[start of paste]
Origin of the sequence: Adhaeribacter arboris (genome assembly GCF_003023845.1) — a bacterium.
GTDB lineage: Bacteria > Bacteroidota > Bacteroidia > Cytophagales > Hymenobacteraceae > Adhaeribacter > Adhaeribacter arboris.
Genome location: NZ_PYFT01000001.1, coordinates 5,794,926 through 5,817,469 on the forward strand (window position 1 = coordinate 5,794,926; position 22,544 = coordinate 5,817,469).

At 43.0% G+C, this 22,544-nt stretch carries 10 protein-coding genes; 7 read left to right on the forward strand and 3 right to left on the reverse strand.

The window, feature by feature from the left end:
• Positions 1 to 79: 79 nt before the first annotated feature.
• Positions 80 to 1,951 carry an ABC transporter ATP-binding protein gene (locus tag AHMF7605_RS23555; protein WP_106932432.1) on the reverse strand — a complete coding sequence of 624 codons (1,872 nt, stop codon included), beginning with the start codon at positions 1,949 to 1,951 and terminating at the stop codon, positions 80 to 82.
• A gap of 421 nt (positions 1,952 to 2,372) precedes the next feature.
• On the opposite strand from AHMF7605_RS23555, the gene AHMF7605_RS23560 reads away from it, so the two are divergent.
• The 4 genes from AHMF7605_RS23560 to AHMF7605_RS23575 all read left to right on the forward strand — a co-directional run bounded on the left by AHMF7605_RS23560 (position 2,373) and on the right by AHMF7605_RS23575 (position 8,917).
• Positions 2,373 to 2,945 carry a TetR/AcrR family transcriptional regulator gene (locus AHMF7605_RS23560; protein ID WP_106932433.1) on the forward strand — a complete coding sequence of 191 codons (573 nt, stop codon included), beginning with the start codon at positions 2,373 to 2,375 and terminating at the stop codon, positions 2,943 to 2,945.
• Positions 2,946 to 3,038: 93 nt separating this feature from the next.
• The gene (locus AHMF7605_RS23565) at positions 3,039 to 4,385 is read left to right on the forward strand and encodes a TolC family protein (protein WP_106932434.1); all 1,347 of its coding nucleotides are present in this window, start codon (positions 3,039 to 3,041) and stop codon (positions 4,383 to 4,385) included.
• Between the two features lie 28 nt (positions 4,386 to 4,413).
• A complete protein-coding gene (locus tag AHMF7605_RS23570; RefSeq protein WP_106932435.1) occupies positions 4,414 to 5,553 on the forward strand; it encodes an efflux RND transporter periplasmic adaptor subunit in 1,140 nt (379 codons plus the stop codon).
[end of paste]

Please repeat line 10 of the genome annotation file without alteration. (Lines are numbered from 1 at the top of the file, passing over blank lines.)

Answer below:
• The 4 genes from AHMF7605_RS23560 to AHMF7605_RS23575 all read left to right on the forward strand — a co-directional run bounded on the left by AHMF7605_RS23560 (position 2,373) and on the right by AHMF7605_RS23575 (position 8,917).